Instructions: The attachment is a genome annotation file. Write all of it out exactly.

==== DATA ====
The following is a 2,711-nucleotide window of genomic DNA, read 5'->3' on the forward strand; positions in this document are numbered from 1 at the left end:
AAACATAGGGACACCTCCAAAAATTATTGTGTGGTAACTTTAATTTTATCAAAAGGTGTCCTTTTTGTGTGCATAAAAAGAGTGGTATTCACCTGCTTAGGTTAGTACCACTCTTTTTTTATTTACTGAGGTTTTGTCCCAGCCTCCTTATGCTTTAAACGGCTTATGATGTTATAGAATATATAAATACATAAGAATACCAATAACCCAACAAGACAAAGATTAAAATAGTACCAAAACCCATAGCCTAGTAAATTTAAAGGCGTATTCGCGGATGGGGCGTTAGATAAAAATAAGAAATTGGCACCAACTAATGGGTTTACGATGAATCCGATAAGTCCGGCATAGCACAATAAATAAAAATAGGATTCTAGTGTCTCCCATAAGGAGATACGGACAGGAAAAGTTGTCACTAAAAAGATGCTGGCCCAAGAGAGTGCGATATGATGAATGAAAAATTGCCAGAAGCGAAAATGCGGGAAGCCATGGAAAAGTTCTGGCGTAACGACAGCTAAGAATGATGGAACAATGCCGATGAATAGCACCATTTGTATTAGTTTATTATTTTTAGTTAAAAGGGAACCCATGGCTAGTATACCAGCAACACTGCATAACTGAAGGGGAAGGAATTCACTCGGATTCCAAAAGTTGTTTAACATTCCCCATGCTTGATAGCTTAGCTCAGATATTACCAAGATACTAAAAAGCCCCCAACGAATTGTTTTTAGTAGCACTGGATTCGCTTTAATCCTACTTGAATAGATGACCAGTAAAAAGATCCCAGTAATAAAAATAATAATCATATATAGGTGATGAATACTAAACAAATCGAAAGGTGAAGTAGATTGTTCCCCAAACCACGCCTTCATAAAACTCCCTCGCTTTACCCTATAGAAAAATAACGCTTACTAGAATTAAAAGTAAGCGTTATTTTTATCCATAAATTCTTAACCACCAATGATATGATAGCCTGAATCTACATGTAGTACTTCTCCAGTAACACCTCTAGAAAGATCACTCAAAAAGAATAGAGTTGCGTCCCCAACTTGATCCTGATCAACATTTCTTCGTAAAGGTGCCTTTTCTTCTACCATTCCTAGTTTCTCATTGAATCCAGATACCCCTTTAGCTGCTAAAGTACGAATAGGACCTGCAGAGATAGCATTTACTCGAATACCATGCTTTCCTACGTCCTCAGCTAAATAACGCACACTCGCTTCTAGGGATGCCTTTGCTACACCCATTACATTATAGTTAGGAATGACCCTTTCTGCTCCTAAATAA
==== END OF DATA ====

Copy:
The following is a 2,711-nucleotide window of genomic DNA, read 5'->3' on the forward strand; positions in this document are numbered from 1 at the left end:
AAACATAGGGACACCTCCAAAAATTATTGTGTGGTAACTTTAATTTTATCAAAAGGTGTCCTTTTTGTGTGCATAAAAAGAGTGGTATTCACCTGCTTAGGTTAGTACCACTCTTTTTTTATTTACTGAGGTTTTGTCCCAGCCTCCTTATGCTTTAAACGGCTTATGATGTTATAGAATATATAAATACATAAGAATACCAATAACCCAACAAGACAAAGATTAAAATAGTACCAAAACCCATAGCCTAGTAAATTTAAAGGCGTATTCGCGGATGGGGCGTTAGATAAAAATAAGAAATTGGCACCAACTAATGGGTTTACGATGAATCCGATAAGTCCGGCATAGCACAATAAATAAAAATAGGATTCTAGTGTCTCCCATAAGGAGATACGGACAGGAAAAGTTGTCACTAAAAAGATGCTGGCCCAAGAGAGTGCGATATGATGAATGAAAAATTGCCAGAAGCGAAAATGCGGGAAGCCATGGAAAAGTTCTGGCGTAACGACAGCTAAGAATGATGGAACAATGCCGATGAATAGCACCATTTGTATTAGTTTATTATTTTTAGTTAAAAGGGAACCCATGGCTAGTATACCAGCAACACTGCATAACTGAAGGGGAAGGAATTCACTCGGATTCCAAAAGTTGTTTAACATTCCCCATGCTTGATAGCTTAGCTCAGATATTACCAAGATACTAAAAAGCCCCCAACGAATTGTTTTTAGTAGCACTGGATTCGCTTTAATCCTACTTGAATAGATGACCAGTAAAAAGATCCCAGTAATAAAAATAATAATCATATATAGGTGATGAATACTAAACAAATCGAAAGGTGAAGTAGATTGTTCCCCAAACCACGCCTTCATAAAACTCCCTCGCTTTACCCTATAGAAAAATAACGCTTACTAGAATTAAAAGTAAGCGTTATTTTTATCCATAAATTCTTAACCACCAATGATATGATAGCCTGAATCTACATGTAGTACTTCTCCAGTAACACCTCTAGAAAGATCACTCAAAAAGAATAGAGTTGCGTCCCCAACTTGATCCTGATCAACATTTCTTCGTAAAGGTGCCTTTTCTTCTACCATTCCTAGTTTCTCATTGAATCCAGATACCCCTTTAGCTGCTAAAGTACGAATAGGACCTGCAGAGATAGCATTTACTCGAATACCATGCTTTCCTACGTCCTCAGCTAAATAACGCACACTCGCTTCTAGGGATGCCTTTGCTACACCCATTACATTATAGTTAGGAATGACCCTTTCTGCTCCTAAATAA